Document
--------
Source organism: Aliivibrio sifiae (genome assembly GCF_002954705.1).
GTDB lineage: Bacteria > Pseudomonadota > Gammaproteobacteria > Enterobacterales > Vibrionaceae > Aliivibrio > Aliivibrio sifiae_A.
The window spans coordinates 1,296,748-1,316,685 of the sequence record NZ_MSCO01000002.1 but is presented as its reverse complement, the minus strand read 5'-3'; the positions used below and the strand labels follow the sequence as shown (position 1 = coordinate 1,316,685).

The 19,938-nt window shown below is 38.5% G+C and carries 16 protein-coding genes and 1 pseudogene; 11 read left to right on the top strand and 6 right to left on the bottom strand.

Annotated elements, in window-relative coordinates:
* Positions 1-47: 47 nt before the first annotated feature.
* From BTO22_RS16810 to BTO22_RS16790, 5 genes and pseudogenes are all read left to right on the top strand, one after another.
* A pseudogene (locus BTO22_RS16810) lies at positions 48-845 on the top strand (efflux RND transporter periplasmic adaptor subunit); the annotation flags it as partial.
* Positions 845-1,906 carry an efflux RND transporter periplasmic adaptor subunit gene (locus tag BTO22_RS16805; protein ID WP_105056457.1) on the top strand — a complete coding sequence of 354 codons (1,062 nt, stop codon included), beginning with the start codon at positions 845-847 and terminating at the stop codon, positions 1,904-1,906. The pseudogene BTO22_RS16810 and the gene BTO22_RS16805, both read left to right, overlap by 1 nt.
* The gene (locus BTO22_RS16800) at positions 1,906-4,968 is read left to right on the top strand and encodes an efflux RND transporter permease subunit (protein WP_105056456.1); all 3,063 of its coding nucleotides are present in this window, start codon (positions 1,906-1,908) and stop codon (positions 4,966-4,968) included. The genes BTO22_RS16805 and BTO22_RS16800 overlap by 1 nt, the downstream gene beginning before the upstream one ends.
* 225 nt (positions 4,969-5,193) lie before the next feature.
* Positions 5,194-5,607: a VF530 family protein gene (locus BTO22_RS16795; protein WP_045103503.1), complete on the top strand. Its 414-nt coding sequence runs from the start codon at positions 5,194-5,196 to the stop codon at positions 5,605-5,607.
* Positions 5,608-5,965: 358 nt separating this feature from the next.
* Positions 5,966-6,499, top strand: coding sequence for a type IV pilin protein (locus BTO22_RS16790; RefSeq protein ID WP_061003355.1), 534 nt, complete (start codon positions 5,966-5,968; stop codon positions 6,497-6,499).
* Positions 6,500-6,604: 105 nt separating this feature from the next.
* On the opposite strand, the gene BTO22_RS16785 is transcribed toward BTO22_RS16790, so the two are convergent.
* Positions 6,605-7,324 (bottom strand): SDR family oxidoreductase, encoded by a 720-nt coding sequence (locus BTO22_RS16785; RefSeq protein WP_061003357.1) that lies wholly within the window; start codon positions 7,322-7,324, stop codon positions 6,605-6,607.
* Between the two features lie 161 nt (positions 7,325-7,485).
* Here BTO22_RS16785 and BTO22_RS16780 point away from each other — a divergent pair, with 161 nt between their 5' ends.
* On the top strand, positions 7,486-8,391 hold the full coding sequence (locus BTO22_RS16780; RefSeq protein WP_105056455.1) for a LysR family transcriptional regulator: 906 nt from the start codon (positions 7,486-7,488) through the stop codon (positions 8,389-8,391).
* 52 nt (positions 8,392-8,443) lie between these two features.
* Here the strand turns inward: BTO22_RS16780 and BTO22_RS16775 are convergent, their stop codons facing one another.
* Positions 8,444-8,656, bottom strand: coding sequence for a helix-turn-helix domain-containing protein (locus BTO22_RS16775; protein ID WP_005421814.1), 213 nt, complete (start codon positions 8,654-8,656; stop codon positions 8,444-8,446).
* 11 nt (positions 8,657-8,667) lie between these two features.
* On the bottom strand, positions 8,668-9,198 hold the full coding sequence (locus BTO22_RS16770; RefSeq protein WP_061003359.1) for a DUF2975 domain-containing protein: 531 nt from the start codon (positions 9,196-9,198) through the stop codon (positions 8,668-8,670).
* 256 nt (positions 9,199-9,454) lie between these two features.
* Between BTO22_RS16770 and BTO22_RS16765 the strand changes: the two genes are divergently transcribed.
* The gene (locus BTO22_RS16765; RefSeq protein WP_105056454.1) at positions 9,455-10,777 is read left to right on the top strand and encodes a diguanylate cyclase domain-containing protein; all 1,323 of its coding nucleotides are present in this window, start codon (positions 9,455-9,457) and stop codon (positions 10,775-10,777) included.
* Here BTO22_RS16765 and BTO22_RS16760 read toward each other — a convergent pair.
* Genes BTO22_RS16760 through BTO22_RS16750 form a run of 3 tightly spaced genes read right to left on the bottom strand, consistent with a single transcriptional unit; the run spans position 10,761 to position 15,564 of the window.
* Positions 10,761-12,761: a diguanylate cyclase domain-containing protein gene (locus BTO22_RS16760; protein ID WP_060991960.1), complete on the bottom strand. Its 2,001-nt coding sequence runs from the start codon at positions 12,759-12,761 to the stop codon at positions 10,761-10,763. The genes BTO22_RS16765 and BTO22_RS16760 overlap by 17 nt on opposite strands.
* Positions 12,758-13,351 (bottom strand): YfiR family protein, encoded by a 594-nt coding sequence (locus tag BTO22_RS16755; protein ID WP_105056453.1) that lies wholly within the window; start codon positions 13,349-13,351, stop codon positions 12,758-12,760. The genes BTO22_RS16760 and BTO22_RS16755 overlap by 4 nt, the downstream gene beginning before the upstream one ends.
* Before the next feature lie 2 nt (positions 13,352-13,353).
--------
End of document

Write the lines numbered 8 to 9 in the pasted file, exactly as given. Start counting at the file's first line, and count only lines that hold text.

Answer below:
* A pseudogene (locus BTO22_RS16810) lies at positions 48-845 on the top strand (efflux RND transporter periplasmic adaptor subunit); the annotation flags it as partial.
* Positions 845-1,906 carry an efflux RND transporter periplasmic adaptor subunit gene (locus tag BTO22_RS16805; protein ID WP_105056457.1) on the top strand — a complete coding sequence of 354 codons (1,062 nt, stop codon included), beginning with the start codon at positions 845-847 and terminating at the stop codon, positions 1,904-1,906. The pseudogene BTO22_RS16810 and the gene BTO22_RS16805, both read left to right, overlap by 1 nt.